Letters to the editor

Published 12:00 am Wednesday, February 6, 2008

Rowan County needs its farmland
I call upon our Rowan County Commissioners to set funds aside for farmland preservation! Don’t let our land slip away! For a quality life, we are dependent on clean air, clean water and food. Everything else pales in comparison! When our land is gone, where will we grow our food? Will we import it all? How much more pollution can we stand? We know that grass, trees and land help keep our air cleaner and protect our water.
For every $1 of tax revenue development creates, it costs the county $1.30 to service it. Agricultural land, on the other hand, only requires 50 cents of service for every $1 of tax revenue. We could put funds into farmland preservation but still save taxpayers’ money at the same time.
Rowan County does raise a lot of food and is one of the top producers of hay and cattle in the state. Our farmers have annual receipts of $42.5 million. Our county needs this industry!
Most of our farmers are just barely holding on due to low returns and high cost of equipment! Many don’t know how much longer they can survive! You don’t get rich farming, but our farmers love the land and want to preserve it for the future!
Farmland preservation is beneficial for everyone, as breathing clean air, drinking decent water and eating are not options!
Our county is discussing land planning, but it can change as ideas change, and some things would not be permanent. But when land is put into the farmland preservation program , it is permanent! It is a voluntary plan and does not infringe on private property rights.
I call upon our county commissioners to do what is right for our future before our land is gone!
ó Barbara C. Earnhardt
Say no to a toll
Regarding replacement of the Yadkin River Bridge on Interstate 85:
After living in this county the last 13 years, I would like to offer some input on this subject. This bridge is old, and I do not like to drive across it due to its width, as well as the volume and speed of the traffic that it handles. I go through Spencer to cross the river. Many of my friends also do so.
The suggestion that the only way to finance a replacement is through creation of a toll road is an insult to the residents of North Carolina and this locality. Our state coffers ought to be overflowing with income from our gas tax. The last article that I read said that “30.15 cents/gallon tax” went to the N.C. DOT. This figure may or may not be current, but it reflects the amount of revenue the state receives. That’s a lot of money. Is the N.C. DOT spending these monies in areas based upon need or upon political influence?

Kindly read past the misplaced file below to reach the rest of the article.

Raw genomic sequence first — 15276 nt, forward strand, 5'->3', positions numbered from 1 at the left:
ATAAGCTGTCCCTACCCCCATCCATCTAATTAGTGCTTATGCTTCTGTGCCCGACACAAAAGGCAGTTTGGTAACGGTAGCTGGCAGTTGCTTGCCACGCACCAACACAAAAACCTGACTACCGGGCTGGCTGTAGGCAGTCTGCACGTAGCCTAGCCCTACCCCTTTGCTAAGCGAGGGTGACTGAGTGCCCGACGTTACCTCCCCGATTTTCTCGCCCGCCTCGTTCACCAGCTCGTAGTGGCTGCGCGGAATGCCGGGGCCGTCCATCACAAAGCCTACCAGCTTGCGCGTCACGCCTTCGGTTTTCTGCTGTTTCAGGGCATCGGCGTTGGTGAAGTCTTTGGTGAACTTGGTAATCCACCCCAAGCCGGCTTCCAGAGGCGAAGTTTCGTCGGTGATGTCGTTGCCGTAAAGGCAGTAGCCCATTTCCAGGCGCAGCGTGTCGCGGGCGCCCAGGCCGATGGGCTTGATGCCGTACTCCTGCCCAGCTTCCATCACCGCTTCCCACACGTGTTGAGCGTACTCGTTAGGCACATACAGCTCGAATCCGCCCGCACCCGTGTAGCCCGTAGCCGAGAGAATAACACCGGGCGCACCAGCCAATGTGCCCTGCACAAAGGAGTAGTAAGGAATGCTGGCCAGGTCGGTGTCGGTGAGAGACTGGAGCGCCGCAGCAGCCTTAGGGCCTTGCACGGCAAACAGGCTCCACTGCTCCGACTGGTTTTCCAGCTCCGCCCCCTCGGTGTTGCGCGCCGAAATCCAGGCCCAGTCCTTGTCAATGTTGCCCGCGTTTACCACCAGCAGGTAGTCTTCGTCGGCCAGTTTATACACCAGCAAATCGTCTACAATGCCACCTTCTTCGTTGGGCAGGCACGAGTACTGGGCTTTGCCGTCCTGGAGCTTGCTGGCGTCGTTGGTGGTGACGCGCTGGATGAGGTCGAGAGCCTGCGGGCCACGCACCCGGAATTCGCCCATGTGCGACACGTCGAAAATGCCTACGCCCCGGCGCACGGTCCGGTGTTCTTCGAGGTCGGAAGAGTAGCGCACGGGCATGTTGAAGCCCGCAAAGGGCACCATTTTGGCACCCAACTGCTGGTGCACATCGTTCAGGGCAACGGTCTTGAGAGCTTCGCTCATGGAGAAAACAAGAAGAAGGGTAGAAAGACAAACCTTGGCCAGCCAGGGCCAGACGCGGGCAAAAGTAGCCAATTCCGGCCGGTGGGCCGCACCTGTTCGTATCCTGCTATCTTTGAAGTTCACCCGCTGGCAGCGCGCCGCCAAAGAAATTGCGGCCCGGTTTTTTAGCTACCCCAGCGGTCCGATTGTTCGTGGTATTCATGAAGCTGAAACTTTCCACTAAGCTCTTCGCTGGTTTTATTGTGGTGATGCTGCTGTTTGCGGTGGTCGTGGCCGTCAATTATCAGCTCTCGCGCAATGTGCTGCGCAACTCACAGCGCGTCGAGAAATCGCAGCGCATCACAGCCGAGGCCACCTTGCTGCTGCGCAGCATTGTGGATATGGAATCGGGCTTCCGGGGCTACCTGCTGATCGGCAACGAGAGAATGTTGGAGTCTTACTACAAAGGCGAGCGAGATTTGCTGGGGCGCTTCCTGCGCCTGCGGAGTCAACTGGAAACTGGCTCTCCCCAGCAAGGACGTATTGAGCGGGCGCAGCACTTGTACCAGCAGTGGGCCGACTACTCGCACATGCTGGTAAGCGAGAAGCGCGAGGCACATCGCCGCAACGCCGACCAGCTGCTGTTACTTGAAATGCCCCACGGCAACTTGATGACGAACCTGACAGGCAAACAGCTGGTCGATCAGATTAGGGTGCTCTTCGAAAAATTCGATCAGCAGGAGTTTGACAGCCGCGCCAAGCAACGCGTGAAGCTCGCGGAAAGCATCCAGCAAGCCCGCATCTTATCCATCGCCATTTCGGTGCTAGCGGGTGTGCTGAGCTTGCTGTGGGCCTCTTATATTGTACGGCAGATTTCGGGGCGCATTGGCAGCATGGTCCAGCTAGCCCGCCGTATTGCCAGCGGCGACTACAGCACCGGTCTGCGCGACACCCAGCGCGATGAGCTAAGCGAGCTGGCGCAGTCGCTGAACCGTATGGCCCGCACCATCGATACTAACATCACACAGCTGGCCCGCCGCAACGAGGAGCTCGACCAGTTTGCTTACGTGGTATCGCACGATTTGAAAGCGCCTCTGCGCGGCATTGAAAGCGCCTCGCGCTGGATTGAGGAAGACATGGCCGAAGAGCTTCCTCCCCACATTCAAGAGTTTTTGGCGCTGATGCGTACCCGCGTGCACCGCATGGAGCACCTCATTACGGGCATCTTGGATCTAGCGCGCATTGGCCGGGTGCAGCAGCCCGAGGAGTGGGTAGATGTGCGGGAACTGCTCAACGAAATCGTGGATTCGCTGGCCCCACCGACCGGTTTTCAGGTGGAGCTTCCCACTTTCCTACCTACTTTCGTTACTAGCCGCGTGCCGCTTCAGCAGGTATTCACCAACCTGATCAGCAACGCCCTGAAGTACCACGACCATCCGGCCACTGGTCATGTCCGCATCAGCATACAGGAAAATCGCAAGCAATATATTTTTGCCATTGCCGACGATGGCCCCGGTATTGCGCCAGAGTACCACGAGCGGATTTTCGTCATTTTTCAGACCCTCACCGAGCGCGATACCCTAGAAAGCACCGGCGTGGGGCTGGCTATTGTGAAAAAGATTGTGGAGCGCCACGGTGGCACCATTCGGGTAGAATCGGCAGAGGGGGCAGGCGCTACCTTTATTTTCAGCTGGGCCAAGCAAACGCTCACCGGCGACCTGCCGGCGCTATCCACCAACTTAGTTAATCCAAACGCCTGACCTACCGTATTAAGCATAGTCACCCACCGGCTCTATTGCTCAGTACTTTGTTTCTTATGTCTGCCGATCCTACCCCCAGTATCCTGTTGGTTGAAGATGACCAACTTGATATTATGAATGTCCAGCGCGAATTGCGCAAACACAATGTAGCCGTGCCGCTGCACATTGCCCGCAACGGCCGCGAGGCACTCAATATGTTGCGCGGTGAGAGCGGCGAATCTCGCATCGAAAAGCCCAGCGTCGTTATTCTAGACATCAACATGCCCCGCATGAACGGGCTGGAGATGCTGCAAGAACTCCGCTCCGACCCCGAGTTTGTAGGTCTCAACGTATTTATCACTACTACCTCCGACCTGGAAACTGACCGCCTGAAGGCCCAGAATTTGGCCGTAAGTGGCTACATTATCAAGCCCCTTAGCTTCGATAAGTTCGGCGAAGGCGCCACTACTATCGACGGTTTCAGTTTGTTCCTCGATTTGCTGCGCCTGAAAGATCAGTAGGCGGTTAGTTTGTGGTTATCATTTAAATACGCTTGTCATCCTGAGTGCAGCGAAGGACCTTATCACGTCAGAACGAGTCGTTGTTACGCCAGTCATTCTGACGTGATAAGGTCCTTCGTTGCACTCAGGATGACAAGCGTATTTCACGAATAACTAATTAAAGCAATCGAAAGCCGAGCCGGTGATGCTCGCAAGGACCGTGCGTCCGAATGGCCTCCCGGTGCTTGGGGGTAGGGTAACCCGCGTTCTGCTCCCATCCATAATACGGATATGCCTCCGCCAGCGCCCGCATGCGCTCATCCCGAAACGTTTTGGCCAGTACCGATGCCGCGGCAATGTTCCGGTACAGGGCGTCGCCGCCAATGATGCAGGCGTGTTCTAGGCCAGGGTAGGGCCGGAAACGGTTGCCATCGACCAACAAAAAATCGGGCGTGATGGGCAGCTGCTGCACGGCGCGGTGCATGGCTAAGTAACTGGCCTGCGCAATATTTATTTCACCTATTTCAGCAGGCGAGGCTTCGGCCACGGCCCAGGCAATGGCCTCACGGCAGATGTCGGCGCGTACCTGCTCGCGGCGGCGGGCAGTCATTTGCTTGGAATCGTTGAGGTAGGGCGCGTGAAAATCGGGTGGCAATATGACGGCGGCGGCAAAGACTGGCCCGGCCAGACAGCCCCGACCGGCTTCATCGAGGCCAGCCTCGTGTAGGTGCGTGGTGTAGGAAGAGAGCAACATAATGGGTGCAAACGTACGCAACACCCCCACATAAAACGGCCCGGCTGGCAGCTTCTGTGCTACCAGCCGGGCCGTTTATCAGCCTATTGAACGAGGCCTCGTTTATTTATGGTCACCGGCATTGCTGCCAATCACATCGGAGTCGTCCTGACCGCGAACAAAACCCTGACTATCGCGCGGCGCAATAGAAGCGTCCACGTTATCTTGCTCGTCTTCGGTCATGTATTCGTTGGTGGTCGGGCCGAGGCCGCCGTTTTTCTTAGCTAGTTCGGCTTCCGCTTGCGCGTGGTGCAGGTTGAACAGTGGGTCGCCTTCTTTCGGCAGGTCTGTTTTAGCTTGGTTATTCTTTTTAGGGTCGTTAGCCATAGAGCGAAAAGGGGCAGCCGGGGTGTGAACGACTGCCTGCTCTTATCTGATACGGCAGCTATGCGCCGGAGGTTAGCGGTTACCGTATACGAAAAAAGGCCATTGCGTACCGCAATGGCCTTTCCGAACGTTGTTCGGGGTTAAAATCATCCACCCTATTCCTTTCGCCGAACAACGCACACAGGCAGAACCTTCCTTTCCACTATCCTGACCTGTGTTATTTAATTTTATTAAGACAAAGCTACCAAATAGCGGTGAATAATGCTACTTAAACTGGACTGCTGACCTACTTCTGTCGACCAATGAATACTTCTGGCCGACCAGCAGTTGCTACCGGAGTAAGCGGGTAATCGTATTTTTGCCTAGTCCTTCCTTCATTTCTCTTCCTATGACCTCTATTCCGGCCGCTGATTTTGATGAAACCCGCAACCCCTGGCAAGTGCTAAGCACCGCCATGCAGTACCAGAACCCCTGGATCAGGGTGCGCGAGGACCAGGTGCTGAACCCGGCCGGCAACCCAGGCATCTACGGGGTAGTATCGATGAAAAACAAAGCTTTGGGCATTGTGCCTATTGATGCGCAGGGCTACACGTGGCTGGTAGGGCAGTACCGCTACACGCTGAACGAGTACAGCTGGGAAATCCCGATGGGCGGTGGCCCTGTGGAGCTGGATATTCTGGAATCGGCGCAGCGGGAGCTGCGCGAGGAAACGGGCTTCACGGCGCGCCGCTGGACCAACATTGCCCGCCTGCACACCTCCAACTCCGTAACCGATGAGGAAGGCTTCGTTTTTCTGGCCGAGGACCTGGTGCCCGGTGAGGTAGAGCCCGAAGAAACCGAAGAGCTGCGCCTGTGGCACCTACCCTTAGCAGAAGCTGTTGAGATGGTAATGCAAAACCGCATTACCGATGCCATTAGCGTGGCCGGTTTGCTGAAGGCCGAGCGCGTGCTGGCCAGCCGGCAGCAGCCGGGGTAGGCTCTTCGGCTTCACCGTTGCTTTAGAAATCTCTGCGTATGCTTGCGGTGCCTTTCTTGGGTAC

I grew up in Richmond, Va. Next month I will be 54. How many of you can recall taking I-85 to 95 and going through the Richmond area? All those stops to pay tolls were a pain to the wallet as well as a concern during both good and inclement weather. After many years, these are now gone; traffic flows faster and more safely. Do we need to go back to the past or move forward to the future?
Do we need to follow bad examples or should we require that the N.C. DOT spend our tax monies based upon need rather than politics?
Say no to a toll road. Tell your representatives to get off their duffs and do things the right way. Or we will find people who can and will.
ó William D. McCranie
Pleased with staff
In a world where it seems easier to criticize than to compliment, I for one, would like to stand up for the staff at our children’s two schools.
Our experience with both Overton and Knox has been wonderful. The front office staff at both schools has always been friendly and accommodating whenever I/we are there.
On occasions when I might have needed to meet with the principal, there has never been a problem at either school. The principals and front office staff at both schools have consistently met our needs in a timely and friendly manner.
Before placing blame on an entire school administration, perhaps examining your own attitude might be helpful.
Kindness is an easy seed to grow if both parties are willing to tend the garden.
ó Ann Bourque
A better alternative for the White House
“There are a thousand hacking at the branches of evil to one who is striking at the root.” Henry David Thoreau wrote that, and I believe it is referring to my candidate for the presidency ó the only one who is striking at the root of America’s problems, Tom Millican (www.tommillican.com).
The freedoms of America laid out in America’s Constitution are worth defending regardless of the cost and it is, I believe, our duty to defend them against all attackers. Our freedom as spelled out in America’s Constitution is our inheritance from our Founding Fathers. It would be unforgivable of us if we should lose them by violence without a fight, or to be tricked out of them by those who dangle globalization in front of us.
How many of you have lost your jobs do to these globalists? The globalists are working toward world-wide free trade at your and my expense. You and I have paid for globalization with the loss of our jobs, the very jobs that we planned our lives and our futures around. We believed that our elected officials were looking out for our best interest, but it was only their interest that mattered.
Now they come back to us vowing to “change.” How can we believe them when the majority of those running are members or immediate past members of the lowest-rated Congress and Senate in the history of America?
Show your intelligence get behind Tom Millican and help him become the first citizen president since George Washington.
ó R.G. Rhyne